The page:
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Termites (Blattodea: Termitidae) diversity and assemblages in different yam fields habitats in central Benin
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Termites are known to cause significant economic losses in yam fields. Therefore, assessing diversity and abundance of termites in yam fields is critical for their control. In this study, we compared the specific richness, abundance, and diversity of functional groups of termite pests in upland and lowland yam fields, across 15 villages using the standardized belt transect method. The specific termite diversity encountered in yam fields was compared with that of the Agoua classified forest. In general, eight genera classified into four subfamilies (Nasutitermitinae, Macrotermitinae, Amitermitinae and Coptotermitinae) grouped into two families (Termitidae and Rhinotermitidae) were identified. The highest number of the species (13) were identified in upland fields while the lowest number (10) were identified in the lowlands. Termite fauna collected from yam fields and from the Agoua forest were distinct, as showed by the similarity index. Amitermes evuncifer (Silvestri) was the most widely distributed and the most dominant termite species in upland yam fields while in lowland yam fields it was Macrotermes subhyalinus (Rambur). Three functional groups were observed with humus feeders only found in upland yam fields. Principal component analysis classified the 24 sampled transects into four groups with different termites feeding groups. The dominance of non-fungus-growers was observed in the groups mostly composed of transects in uplands yam fields. Three nesting habitats were represented (epigeal mound, wood, and subterranean). The results of this present research could help to develop efficient strategies against the identified key yam termite pests.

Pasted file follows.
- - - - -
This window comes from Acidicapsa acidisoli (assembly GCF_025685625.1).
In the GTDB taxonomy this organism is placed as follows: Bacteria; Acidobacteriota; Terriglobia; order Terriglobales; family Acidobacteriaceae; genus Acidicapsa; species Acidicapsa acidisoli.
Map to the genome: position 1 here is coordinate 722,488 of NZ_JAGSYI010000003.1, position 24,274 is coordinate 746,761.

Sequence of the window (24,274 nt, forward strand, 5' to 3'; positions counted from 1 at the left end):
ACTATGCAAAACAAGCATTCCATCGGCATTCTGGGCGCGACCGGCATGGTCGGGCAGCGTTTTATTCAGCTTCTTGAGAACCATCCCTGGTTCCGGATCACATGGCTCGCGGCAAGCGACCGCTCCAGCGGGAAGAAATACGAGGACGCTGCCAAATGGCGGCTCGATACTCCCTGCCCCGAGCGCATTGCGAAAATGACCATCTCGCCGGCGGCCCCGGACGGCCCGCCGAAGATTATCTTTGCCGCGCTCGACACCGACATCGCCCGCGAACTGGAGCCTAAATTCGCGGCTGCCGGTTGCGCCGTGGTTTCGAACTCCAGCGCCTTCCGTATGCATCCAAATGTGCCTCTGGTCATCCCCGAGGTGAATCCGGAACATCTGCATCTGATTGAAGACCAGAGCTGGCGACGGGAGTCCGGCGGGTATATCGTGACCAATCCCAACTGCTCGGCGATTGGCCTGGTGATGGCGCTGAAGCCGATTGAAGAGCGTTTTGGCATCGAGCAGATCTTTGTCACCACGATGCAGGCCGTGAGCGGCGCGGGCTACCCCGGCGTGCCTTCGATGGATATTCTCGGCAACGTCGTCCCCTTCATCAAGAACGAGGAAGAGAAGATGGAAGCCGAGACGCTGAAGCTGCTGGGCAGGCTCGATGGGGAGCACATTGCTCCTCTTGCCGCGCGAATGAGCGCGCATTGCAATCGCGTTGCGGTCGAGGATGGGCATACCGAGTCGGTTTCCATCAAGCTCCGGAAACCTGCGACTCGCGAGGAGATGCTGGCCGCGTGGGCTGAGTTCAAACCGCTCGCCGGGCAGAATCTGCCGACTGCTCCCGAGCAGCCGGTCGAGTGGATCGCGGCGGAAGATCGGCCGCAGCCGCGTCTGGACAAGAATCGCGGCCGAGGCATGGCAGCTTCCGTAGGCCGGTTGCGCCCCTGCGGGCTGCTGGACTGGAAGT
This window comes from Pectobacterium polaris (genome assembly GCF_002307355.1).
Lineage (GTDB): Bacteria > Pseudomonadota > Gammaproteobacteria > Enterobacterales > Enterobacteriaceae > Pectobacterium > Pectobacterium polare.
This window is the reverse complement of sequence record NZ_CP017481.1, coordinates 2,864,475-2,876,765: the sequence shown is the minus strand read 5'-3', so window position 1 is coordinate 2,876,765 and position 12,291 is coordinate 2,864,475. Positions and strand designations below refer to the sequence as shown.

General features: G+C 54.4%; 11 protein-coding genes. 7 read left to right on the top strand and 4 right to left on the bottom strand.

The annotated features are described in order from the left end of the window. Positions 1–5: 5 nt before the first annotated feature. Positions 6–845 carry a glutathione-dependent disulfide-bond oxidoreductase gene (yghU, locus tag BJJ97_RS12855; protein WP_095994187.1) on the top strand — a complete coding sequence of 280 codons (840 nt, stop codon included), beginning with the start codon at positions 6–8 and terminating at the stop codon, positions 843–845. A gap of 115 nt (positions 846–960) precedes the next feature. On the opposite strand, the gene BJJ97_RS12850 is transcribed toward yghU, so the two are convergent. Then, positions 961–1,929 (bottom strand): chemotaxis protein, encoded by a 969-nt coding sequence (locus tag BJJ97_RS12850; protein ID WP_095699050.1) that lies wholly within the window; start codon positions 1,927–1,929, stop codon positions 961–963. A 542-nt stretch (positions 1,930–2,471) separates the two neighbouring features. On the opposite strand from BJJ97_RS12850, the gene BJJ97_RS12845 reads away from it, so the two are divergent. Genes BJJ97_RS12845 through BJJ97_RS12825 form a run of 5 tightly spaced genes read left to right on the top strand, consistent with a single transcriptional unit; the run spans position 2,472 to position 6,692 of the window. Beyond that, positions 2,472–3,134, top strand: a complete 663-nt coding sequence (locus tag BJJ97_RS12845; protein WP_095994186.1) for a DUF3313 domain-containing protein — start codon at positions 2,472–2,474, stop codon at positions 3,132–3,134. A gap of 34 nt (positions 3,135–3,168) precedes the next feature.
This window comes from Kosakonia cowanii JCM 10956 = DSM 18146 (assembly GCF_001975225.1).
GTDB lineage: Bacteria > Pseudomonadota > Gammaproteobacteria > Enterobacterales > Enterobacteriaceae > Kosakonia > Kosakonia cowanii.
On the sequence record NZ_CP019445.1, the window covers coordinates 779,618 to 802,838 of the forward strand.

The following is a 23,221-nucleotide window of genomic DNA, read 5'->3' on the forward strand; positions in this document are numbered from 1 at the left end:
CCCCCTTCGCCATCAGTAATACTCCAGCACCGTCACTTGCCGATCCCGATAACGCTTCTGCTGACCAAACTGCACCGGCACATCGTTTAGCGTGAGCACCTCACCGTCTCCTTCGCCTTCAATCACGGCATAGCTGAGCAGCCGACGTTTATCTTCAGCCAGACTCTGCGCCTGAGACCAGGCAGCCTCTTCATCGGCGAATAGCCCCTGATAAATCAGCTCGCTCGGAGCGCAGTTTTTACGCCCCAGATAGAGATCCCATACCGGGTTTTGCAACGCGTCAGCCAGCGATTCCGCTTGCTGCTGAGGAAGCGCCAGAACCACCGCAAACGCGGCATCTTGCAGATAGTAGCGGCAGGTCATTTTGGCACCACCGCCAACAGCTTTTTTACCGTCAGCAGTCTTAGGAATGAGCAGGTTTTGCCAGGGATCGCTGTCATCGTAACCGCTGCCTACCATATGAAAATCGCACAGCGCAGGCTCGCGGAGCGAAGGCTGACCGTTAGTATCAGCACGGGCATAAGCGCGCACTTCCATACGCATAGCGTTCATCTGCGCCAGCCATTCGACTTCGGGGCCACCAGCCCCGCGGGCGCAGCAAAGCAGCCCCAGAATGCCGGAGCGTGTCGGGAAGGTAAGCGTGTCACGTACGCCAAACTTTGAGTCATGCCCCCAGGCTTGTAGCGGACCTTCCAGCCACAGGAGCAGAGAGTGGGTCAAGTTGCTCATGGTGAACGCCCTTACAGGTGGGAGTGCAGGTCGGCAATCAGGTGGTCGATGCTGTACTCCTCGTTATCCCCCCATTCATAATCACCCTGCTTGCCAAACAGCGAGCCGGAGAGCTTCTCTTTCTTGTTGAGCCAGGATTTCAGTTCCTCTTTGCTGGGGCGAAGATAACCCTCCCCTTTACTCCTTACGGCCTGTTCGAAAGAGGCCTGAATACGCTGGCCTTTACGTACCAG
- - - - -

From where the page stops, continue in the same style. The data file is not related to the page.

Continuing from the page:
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Permanent link to this itemhttps://hdl.handle.net/20.500.12478/6916
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